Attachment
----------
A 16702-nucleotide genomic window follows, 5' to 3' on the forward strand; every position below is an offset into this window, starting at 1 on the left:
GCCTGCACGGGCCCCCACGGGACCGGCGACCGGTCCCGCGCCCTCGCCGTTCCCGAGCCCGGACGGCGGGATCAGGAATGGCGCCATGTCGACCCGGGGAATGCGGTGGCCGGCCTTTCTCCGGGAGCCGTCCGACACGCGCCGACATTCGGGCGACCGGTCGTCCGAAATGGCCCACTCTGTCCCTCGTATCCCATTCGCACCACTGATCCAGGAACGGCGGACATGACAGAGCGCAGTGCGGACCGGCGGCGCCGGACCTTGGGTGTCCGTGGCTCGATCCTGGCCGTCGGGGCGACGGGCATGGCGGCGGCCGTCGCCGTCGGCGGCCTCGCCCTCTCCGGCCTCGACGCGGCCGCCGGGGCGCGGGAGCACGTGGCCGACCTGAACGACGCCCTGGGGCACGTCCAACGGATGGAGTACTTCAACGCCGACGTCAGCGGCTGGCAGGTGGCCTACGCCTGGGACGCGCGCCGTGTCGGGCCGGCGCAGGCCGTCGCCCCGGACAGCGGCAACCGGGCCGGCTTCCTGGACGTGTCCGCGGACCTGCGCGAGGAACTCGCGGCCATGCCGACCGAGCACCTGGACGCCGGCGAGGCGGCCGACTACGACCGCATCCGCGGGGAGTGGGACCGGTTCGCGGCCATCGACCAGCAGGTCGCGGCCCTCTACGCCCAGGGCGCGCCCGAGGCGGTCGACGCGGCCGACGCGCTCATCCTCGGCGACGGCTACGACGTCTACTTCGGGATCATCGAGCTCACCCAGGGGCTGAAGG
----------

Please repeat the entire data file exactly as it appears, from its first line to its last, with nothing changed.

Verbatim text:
A 16702-nucleotide genomic window follows, 5' to 3' on the forward strand; every position below is an offset into this window, starting at 1 on the left:
GCCTGCACGGGCCCCCACGGGACCGGCGACCGGTCCCGCGCCCTCGCCGTTCCCGAGCCCGGACGGCGGGATCAGGAATGGCGCCATGTCGACCCGGGGAATGCGGTGGCCGGCCTTTCTCCGGGAGCCGTCCGACACGCGCCGACATTCGGGCGACCGGTCGTCCGAAATGGCCCACTCTGTCCCTCGTATCCCATTCGCACCACTGATCCAGGAACGGCGGACATGACAGAGCGCAGTGCGGACCGGCGGCGCCGGACCTTGGGTGTCCGTGGCTCGATCCTGGCCGTCGGGGCGACGGGCATGGCGGCGGCCGTCGCCGTCGGCGGCCTCGCCCTCTCCGGCCTCGACGCGGCCGCCGGGGCGCGGGAGCACGTGGCCGACCTGAACGACGCCCTGGGGCACGTCCAACGGATGGAGTACTTCAACGCCGACGTCAGCGGCTGGCAGGTGGCCTACGCCTGGGACGCGCGCCGTGTCGGGCCGGCGCAGGCCGTCGCCCCGGACAGCGGCAACCGGGCCGGCTTCCTGGACGTGTCCGCGGACCTGCGCGAGGAACTCGCGGCCATGCCGACCGAGCACCTGGACGCCGGCGAGGCGGCCGACTACGACCGCATCCGCGGGGAGTGGGACCGGTTCGCGGCCATCGACCAGCAGGTCGCGGCCCTCTACGCCCAGGGCGCGCCCGAGGCGGTCGACGCGGCCGACGCGCTCATCCTCGGCGACGGCTACGACGTCTACTTCGGGATCATCGAGCTCACCCAGGGGCTGAAGG